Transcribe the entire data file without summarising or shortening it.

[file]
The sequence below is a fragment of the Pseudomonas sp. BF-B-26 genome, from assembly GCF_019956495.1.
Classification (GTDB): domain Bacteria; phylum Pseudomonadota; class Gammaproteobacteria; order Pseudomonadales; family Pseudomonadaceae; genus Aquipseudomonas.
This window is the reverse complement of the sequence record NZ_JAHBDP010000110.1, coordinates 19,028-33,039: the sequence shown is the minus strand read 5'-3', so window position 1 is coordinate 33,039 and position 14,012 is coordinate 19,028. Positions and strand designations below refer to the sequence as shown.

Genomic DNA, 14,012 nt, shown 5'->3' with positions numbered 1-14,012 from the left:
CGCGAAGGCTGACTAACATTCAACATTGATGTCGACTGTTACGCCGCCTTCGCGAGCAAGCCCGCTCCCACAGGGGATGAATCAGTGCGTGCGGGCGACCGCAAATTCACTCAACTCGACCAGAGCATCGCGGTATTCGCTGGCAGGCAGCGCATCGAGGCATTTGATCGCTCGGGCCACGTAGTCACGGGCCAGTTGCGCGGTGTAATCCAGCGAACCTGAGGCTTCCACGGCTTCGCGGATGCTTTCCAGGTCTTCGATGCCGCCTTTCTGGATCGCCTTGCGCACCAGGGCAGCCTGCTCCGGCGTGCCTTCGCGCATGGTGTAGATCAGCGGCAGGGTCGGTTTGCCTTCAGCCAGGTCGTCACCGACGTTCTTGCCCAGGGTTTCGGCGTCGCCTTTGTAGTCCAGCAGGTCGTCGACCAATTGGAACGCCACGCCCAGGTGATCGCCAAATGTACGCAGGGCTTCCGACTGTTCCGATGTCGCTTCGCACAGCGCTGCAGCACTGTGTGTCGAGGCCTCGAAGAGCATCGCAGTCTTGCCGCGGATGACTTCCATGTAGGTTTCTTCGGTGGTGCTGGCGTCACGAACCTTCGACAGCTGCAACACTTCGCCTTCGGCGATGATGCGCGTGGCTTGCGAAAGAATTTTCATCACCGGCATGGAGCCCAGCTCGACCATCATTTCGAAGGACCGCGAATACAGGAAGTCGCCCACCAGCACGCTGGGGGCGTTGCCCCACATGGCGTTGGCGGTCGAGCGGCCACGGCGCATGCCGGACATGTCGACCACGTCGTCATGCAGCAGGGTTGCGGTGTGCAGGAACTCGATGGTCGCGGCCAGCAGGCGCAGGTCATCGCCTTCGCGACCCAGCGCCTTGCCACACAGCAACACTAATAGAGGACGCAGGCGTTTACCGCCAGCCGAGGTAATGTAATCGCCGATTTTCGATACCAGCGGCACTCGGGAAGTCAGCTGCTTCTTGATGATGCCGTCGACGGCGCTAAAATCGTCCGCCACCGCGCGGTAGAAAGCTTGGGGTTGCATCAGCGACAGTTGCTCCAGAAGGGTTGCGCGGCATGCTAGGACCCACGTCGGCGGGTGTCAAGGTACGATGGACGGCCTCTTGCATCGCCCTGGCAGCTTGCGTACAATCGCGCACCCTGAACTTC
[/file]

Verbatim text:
The sequence below is a fragment of the Pseudomonas sp. BF-B-26 genome, from assembly GCF_019956495.1.
Classification (GTDB): domain Bacteria; phylum Pseudomonadota; class Gammaproteobacteria; order Pseudomonadales; family Pseudomonadaceae; genus Aquipseudomonas.
This window is the reverse complement of the sequence record NZ_JAHBDP010000110.1, coordinates 19,028-33,039: the sequence shown is the minus strand read 5'-3', so window position 1 is coordinate 33,039 and position 14,012 is coordinate 19,028. Positions and strand designations below refer to the sequence as shown.

Genomic DNA, 14,012 nt, shown 5'->3' with positions numbered 1-14,012 from the left:
CGCGAAGGCTGACTAACATTCAACATTGATGTCGACTGTTACGCCGCCTTCGCGAGCAAGCCCGCTCCCACAGGGGATGAATCAGTGCGTGCGGGCGACCGCAAATTCACTCAACTCGACCAGAGCATCGCGGTATTCGCTGGCAGGCAGCGCATCGAGGCATTTGATCGCTCGGGCCACGTAGTCACGGGCCAGTTGCGCGGTGTAATCCAGCGAACCTGAGGCTTCCACGGCTTCGCGGATGCTTTCCAGGTCTTCGATGCCGCCTTTCTGGATCGCCTTGCGCACCAGGGCAGCCTGCTCCGGCGTGCCTTCGCGCATGGTGTAGATCAGCGGCAGGGTCGGTTTGCCTTCAGCCAGGTCGTCACCGACGTTCTTGCCCAGGGTTTCGGCGTCGCCTTTGTAGTCCAGCAGGTCGTCGACCAATTGGAACGCCACGCCCAGGTGATCGCCAAATGTACGCAGGGCTTCCGACTGTTCCGATGTCGCTTCGCACAGCGCTGCAGCACTGTGTGTCGAGGCCTCGAAGAGCATCGCAGTCTTGCCGCGGATGACTTCCATGTAGGTTTCTTCGGTGGTGCTGGCGTCACGAACCTTCGACAGCTGCAACACTTCGCCTTCGGCGATGATGCGCGTGGCTTGCGAAAGAATTTTCATCACCGGCATGGAGCCCAGCTCGACCATCATTTCGAAGGACCGCGAATACAGGAAGTCGCCCACCAGCACGCTGGGGGCGTTGCCCCACATGGCGTTGGCGGTCGAGCGGCCACGGCGCATGCCGGACATGTCGACCACGTCGTCATGCAGCAGGGTTGCGGTGTGCAGGAACTCGATGGTCGCGGCCAGCAGGCGCAGGTCATCGCCTTCGCGACCCAGCGCCTTGCCACACAGCAACACTAATAGAGGACGCAGGCGTTTACCGCCAGCCGAGGTAATGTAATCGCCGATTTTCGATACCAGCGGCACTCGGGAAGTCAGCTGCTTCTTGATGATGCCGTCGACGGCGCTAAAATCGTCCGCCACCGCGCGGTAGAAAGCTTGGGGTTGCATCAGCGACAGTTGCTCCAGAAGGGTTGCGCGGCATGCTAGGACCCACGTCGGCGGGTGTCAAGGTACGATGGACGGCCTCTTGCATCGCCCTGGCAGCTTGCGTACAATCGCGCACCCTGAACTTC